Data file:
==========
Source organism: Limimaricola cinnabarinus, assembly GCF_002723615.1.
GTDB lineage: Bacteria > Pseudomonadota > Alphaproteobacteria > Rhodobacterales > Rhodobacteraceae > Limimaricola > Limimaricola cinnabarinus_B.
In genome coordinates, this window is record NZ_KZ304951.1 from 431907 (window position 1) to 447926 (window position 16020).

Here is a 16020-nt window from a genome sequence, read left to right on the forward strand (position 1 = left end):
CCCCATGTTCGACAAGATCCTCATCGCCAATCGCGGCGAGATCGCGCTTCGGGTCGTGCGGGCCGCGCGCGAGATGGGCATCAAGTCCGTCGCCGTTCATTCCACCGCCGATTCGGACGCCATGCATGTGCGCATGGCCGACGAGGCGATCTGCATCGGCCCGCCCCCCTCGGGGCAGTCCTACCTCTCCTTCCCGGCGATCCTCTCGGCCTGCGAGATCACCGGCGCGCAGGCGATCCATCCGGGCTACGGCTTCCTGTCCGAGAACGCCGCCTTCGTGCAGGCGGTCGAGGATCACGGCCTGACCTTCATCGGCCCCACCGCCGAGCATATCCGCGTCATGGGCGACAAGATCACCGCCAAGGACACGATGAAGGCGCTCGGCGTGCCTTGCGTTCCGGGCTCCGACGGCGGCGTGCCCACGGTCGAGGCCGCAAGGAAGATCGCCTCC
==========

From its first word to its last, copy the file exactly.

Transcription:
Source organism: Limimaricola cinnabarinus, assembly GCF_002723615.1.
GTDB lineage: Bacteria > Pseudomonadota > Alphaproteobacteria > Rhodobacterales > Rhodobacteraceae > Limimaricola > Limimaricola cinnabarinus_B.
In genome coordinates, this window is record NZ_KZ304951.1 from 431907 (window position 1) to 447926 (window position 16020).

Here is a 16020-nt window from a genome sequence, read left to right on the forward strand (position 1 = left end):
CCCCATGTTCGACAAGATCCTCATCGCCAATCGCGGCGAGATCGCGCTTCGGGTCGTGCGGGCCGCGCGCGAGATGGGCATCAAGTCCGTCGCCGTTCATTCCACCGCCGATTCGGACGCCATGCATGTGCGCATGGCCGACGAGGCGATCTGCATCGGCCCGCCCCCCTCGGGGCAGTCCTACCTCTCCTTCCCGGCGATCCTCTCGGCCTGCGAGATCACCGGCGCGCAGGCGATCCATCCGGGCTACGGCTTCCTGTCCGAGAACGCCGCCTTCGTGCAGGCGGTCGAGGATCACGGCCTGACCTTCATCGGCCCCACCGCCGAGCATATCCGCGTCATGGGCGACAAGATCACCGCCAAGGACACGATGAAGGCGCTCGGCGTGCCTTGCGTTCCGGGCTCCGACGGCGGCGTGCCCACGGTCGAGGCCGCAAGGAAGATCGCCTCC